South Carolina Counties Page
HistoryThe colony of Carolina was settled by 8 aristocrats, mostly from Barbados, sent by King Charles II to create a proprietary colony. King Charles gave the 8 aristocrats a royal charter to settle Carolina (Carolina is Latin for "Charles land") because earlier in time the 8 aristocrats helped him regain his throne...Carolina was settled to make profit from trade and also by selling land. John Locke, an English philosopher, wrote a constitution, or plan of government, for the colony that covered topics such as land divisions and social rankings. There was a problem though, not a lot of people bought land in Carolina so large areas of land were sold cheaper. Thus Carolina was born.
Carolina did not develop as planned. It split into northern and southern Carolina, creating two totally different colonies. It separated because of political reasons. Carolina's settlers wanted political power. In 1719 settlers in southern Carolina seized control from its proprietors. Then, in 1729, Carolina became two royal colonies- North Carolina and South Carolina. Farmers from inland Virginia settled northern Carolina. They grew tobacco, and sold timber and tar. The northern Carolina coast lacked a good harbour, so many of the farmers used Virginia's ports to conduct their trade. Southern Carolina, however, prospered from fertile farmland and the great harbours such as the harbour at Charles Town.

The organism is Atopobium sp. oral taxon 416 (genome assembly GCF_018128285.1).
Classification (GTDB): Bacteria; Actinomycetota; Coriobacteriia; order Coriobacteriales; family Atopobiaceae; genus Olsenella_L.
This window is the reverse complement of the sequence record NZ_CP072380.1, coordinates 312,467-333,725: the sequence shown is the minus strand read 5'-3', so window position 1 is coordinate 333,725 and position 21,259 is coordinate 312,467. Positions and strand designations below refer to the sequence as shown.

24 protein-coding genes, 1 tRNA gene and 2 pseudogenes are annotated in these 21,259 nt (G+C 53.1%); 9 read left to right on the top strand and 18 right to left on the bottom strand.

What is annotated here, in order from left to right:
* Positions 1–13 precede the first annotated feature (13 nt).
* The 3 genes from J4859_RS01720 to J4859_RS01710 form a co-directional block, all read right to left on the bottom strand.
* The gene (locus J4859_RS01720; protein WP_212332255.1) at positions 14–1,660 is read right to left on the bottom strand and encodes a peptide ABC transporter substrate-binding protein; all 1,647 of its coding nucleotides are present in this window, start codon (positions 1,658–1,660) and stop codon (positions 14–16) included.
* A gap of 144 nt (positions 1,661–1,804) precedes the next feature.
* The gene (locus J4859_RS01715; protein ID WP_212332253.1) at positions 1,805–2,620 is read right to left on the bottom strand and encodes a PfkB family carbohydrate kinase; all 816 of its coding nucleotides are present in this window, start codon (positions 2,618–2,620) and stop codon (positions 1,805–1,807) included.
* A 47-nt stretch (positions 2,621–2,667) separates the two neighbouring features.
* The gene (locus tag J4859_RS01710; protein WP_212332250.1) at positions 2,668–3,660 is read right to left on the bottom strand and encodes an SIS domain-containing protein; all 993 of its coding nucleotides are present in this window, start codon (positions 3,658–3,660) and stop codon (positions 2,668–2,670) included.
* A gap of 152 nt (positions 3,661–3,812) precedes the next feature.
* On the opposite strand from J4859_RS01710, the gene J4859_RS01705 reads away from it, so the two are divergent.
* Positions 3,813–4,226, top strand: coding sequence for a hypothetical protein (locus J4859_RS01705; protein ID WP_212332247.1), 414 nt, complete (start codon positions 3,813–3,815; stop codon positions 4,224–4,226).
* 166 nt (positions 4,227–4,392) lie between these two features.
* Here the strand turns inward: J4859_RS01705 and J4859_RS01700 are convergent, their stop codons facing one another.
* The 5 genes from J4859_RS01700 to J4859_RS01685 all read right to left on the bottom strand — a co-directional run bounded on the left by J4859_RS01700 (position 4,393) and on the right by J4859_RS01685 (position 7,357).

On March 15, 1776, the colony declared its independence from Great Britain and set up its own government, under the leadership of South Carolina President John Rutledge, the first colony to do so. On February 5, 1778, South Carolina became the first state to ratify the American Constitution as an entity - the Articles of Confederation. However, in 1780, South Carolinian loyalists to the British crown helped British troops recapture South Carolina from the previously successful rebels...The current United States Constitution was proposed for adoption by the States on September 17, 1787, and South Carolina was the 8th state to ratify it, on May 23, 1788.
South Carolina originally consisted of small parishes and a number of large districts. In 1785, 34 counties were established within the older districts. In 1800, the counties in most of the large districts were converted to districts and the older districts were abolished. In 1868, all the districts were converted to counties.
Modern Day Adjacent CountiesSouth Carolina borders the Atlantic Ocean to the east, Georgia to the south and west and North Carolina to the north.
ResourcesSouth Carolina Modern Day County Map
See Wikipedia for SC Modern Day County Information
Original Probate Records from estate files and loose papers for South Carolina counties at FamilySearch.org
Original Probate Records from bound volumes for South Carolina counties at FamilySearch.org
South Carolina Department of Archives and History - Record and Image Search